Usability Report Card:

In this Usability Report Card, we’re taking a look at Hummer Parts Club, an ecommerce store selling accessories for the full range of Hummers. I realize Hummers aren’t as innocuous as headsets or vinyl toys, but let’s put the politics aside and concentrate on improving an ecommerce store. We picked Hummer Parts Club (HPC) because the site doesn’t need a complete overhaul, but instead has identifiable usability problems that can be improved. Let’s get started with the grading.

Home page clarity

The site’s home page is above average. HPC’s home page follows ecommerce conventions and makes use of a three-column layout. Categories, which in this case are manufacturers, reside in the left column, specials on the right and two large images promoting product categories are front and center. The nicest use of the home page is the top header which displays the four Hummers, each with a drop-down menu of products available for that particular model. HPC does lack an “About Us” link, which an important way to communicate to customers.

Ease of browsing

Browsing the site is, unfortunately, a mixed experience. When I first tested HPC, browsing was a frustrating experience because the drop-down menus would only work from the home page. This has now been fixed, and browsing is more easily accomplished. Rollover the model you own, say H2, and you can navigate through the categories with ease. However, the categories in the left navigation are much worse. You cannot click on the category text to access the categories. To view the products under a category you must first expand it using an entirely-too-small button. Here’s a good rule of thumb: Don’t make buttons smaller than the mouse pointer.


The site receives a low grade on searching because the function is almost unusable. Results are ordered by item code, not relevance and are displayed in a headache-inducing layout. (See the screenshot for the intense, black, white and yellow color scheme.) Search results should be displayed in a clean, grid format, preferably with a product image alongside the result. Also, let the objects create the grids. This means letting the text of the search result create its own section instead of setting it off with alternating colors.

Category pages

Category pages should be displayed in a grid format — plain and simple. Unfortunately, HPC category pages aren’t plain or simple. HPC stuffs all the products in a category on one page and expects the customer to scroll. A good way to test if your page is too long is to hit the “page down” key. For ecommerce pages, a good rule of thumb is 3-4 hits of the “page down” key before you hit the bottom. The H2 lighting category requires 10 hits to reach the bottom, something that may be fine for an informational page, but not for categories. Split your categories into pages, and make it the default view. If a customer wants to view all products on the same page, let them, but don’t make it the default. Also, a standard image size for your products makes pages much cleaner.

Product pages

The site has a significant problem with its “add to cart” buttons. HPC uses two different “add to cart” buttons. This is a sure-fire way to lose your customers’ confidence in your site. On a positive note, the product images are large, the information is succinct and descriptive and the pages are clean. Still, using different “add to cart” buttons is enough for an F.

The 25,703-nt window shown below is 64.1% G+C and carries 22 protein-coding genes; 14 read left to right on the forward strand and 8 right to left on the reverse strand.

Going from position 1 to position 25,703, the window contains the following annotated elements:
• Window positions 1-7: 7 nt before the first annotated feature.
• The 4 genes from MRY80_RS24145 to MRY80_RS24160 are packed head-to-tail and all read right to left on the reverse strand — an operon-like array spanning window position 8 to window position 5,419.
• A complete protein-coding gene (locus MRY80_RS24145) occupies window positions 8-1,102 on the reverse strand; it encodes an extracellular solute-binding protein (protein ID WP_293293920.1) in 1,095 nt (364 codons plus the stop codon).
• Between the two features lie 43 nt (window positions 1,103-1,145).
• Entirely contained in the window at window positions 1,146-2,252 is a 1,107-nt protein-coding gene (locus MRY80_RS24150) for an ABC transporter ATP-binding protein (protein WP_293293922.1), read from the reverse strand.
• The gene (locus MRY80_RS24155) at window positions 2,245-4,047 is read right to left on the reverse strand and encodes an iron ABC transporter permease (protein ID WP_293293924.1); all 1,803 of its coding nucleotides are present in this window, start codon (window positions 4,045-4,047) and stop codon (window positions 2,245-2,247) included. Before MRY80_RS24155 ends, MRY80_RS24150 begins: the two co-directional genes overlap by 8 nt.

The checkout process also gets poor marks. An encouraging part of the site’s design is that the checkout process is fast, which will save HPC from consecutive Fs. However, the checkout pages aren’t designed well, and they display security warnings. This is probably because of faulty source code, something that should be checked on all browsers before you open your store to customers.

Checkout process

The site gets good marks for customer service. The contact information is prominently displayed and the link provides the customer with a phone number and email address to correct problems. He, the site we reviewed last month, set a high standard for customer service, so I can’t give HPC an A+. But for a small ecommerce store, HPC’s efforts are very solid.

Error recognition

Finally, someone realizes that in this age of identity theft and fraud, it’s a good idea to authorize credit cards. Error recognition for addresses is sufficient as well, although some points are lost because the errors don’t always point out which field was improperly filled out.

Hummer Parts Club receives an overall grade of C. Luckily for them there are parts of the site that can be redeveloped to bring their usability score up. Using a consistent “add to cart” button, splitting category pages into multiple pages, redesigning the search page and making sure the source code on the checkout pages doesn’t bring up security warnings would all bring their score up significantly.Most ecommerce sites don’t have the budget to use the newest and fanciest features, but a clean design and better usability will go a long ways.

Usability Report Card

Home Page Clarity B
Ease of Browsing C
Searching D-
Category Pages C-
Product Pages F
Checkout Process D
Customer Service A
Error Recognition B

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PEC Staff

PEC Staff

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